Henneman (Free State)


Henneman lies in the Goldfields area in the Orange Free State. This contributed to the fact that the Jewish community here expanded at a time when other Jewish country communities were shrinking.

The earliest reference to Jews in the area is to the Smiedt family in 1906, when their son was born. There is no further record of a Jewish presence until the 1920s when the names Dorfan, Chaimowitz, Hirschfield and Ketz appear.
There is some dispute over when the congregation was established. In 1934 the community was granted membership to the SAJBD. Before 1951 the surrounding communities of Whites, Ventersburg, Glen Harmony, Odendaalsrus and Virginia combined informally and Rev Segal acted as ba’al tefillah and shochet (reverend and ritual slaughterer).

In 1951 the Jews of Odendaalsrus formed their own congregation and the remaining communities decided to form the Henneman and Districts Hebrew Congregation. For a number of years there was growth and at one time it was thought that Henneman would rival other major Jewish communal centres. There was talk of building a synagogue and employing a minister, but as children grew up and went away to school, the community began to shrink. ” “The main economic activity amongst the Jews was trade, with shopkeepers, grain merchants and two pharmacists. Wives tended to help their husbands in business and took an active part in the affairs of the Women’s Zionist Society. The men also played an active role in Jewish communal and Zionist matters. Although the community was small, they contributed generously to Jewish fundraising. Social activities included communal Rosh Hashanah lunches and breaking of the fast, catered for by the ladies in Mrs Horwitz’s home.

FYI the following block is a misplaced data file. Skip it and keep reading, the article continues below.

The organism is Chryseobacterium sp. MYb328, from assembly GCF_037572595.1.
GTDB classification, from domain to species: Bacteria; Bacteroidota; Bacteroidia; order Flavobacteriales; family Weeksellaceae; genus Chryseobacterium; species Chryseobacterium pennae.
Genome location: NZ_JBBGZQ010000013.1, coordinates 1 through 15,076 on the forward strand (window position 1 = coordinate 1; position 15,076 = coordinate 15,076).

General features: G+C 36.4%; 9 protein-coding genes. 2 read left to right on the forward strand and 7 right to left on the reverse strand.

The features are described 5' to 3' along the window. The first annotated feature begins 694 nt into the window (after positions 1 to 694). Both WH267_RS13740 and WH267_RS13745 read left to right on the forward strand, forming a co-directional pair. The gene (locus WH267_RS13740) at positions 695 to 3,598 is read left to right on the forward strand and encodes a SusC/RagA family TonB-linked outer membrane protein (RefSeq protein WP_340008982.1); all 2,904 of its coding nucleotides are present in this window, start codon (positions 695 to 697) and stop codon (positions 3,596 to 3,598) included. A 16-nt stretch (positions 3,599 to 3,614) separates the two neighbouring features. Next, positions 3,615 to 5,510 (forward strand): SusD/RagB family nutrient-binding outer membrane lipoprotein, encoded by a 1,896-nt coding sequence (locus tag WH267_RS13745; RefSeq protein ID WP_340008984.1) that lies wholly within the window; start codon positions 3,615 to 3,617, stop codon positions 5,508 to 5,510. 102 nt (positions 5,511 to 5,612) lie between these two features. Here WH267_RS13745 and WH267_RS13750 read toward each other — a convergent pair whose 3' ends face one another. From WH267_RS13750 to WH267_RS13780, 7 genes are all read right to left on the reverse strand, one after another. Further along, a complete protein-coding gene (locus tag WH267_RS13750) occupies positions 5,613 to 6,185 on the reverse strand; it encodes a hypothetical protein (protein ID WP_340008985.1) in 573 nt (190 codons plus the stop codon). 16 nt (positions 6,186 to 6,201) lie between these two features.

Annual fundraising dances were held at the Whites Sports Club and card evenings
were popular. Two batmitzvahs and one bris were celebrated in the town. Although very few Jewish residents kept kosher, it was
considered tradition on the High Holydays for everyone to walk to services, no matter how far or how bad the condition of the roads.

The community appeared to be self-sufficient although they did appeal for assistance at the time when they wanted to build a synagogue. When the community began to dwindle the SAJBD eventually gained control of the assets.

A Jewish presence was noted in Henneman from around 1906 to 1980 but the overall picture is of a community that flourished and died in the space of approximately 30 years.

According to community records the Jewish population data is as follows: 29 Jews in 1940; 11 in 1943; 45 in 1953. Between 1956 and 1962 there were 76 Jews, 51 in 1965; 34 in 1967-68; 3 in 1976-77, and the last family left in 1980.